Tantalizing views through the trees close to the lakeshore!

  Across Emerald Lake

It was actually pleasant to be in the cool of the shade from time to time, although really it was even more pleasant to feel warm sun on your face!

  Easy hiking on packed snow

Is it time to get back to the question at the heading of this piece? Yes it is, PlaidCamper! 

At intervals along the edge of the frozen lakeshore there were wooden signs providing information about the geology, flora and fauna around Emerald Lake. The rock flour or silt that is found in the water provides the beautiful summertime colour the lake is named for. Silt prevents much light penetrating the water and consequently there is relatively little aquatic life. However, according to the information, one of the larger fish species found is the (drum roll) Dolly Varden char. 

I was so intrigued by what seemed a strange name for a fish that I looked it up later. It comes from a Dickens character in Barnaby Rudge, who wore muslin over petticoats – a fashion in the late 1800s –  and the fish colouring and patterning is reminiscent of this. So, Dolly is a fashionable and literary fish! Probably better than naming it after a potential future ex…

It was such a delightful hike around the lake. We’d hoped for a blast of winter and were rewarded instead with a beautiful spring day. That, and making Dolly Varden’s acquaintance, made for a different mountain adventure.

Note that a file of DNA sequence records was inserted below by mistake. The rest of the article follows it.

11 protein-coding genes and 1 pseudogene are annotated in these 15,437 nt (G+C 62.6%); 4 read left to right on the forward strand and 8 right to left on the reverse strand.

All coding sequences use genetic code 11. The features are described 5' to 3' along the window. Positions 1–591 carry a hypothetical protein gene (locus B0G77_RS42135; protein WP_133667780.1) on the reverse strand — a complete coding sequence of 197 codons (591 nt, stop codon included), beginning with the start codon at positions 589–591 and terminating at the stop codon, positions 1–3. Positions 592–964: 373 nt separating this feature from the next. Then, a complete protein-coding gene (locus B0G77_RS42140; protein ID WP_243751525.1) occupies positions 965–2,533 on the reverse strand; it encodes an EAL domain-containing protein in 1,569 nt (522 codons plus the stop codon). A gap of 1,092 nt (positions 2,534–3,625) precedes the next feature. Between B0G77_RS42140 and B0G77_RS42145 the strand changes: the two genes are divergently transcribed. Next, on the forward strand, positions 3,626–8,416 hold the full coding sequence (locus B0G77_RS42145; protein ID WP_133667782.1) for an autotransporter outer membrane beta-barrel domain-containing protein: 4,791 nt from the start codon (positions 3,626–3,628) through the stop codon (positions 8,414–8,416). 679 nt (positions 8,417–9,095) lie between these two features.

Get it down, make it watertight, and go fish for a Dolly…

Now, I wouldn’t mind betting there’s a great recipe out there for Dolly – I’m thinking lemon, rosemary, and a hint of garlic. Any ideas?! Thanks for reading, and keep your guy ropes secure.

Eating outdoors, a cabin story, and a recipe

What to eat in the wild and the great outdoors? Now that’s a formidable question! Should we forage? Hunt? Pack in prepared dried goods? Is this a front country campground, a backcountry trip, or a stay in a cabin? So many options… (and so many recipe blog posts…fear not, I’ll eke them out over time!) Does food taste better outdoors?

 Food tastes better – and looks better – outside! 

Strangely enough, I attribute at least part of my enthusiasm and pretence at being an almost outdoorsman to a cookbook. A number of years ago, Mrs PlaidCamper stopped for a break and gasoline. Browsing a stack of books, she found “The Outdoor Living Cookbook” published by Williams-Sonoma. We love cookbooks (over the years, I’ve worked in a few kitchens, faking it and earning a living), so Mrs PlaidCamper bought the book. As with plaid shirts, you can never have too many…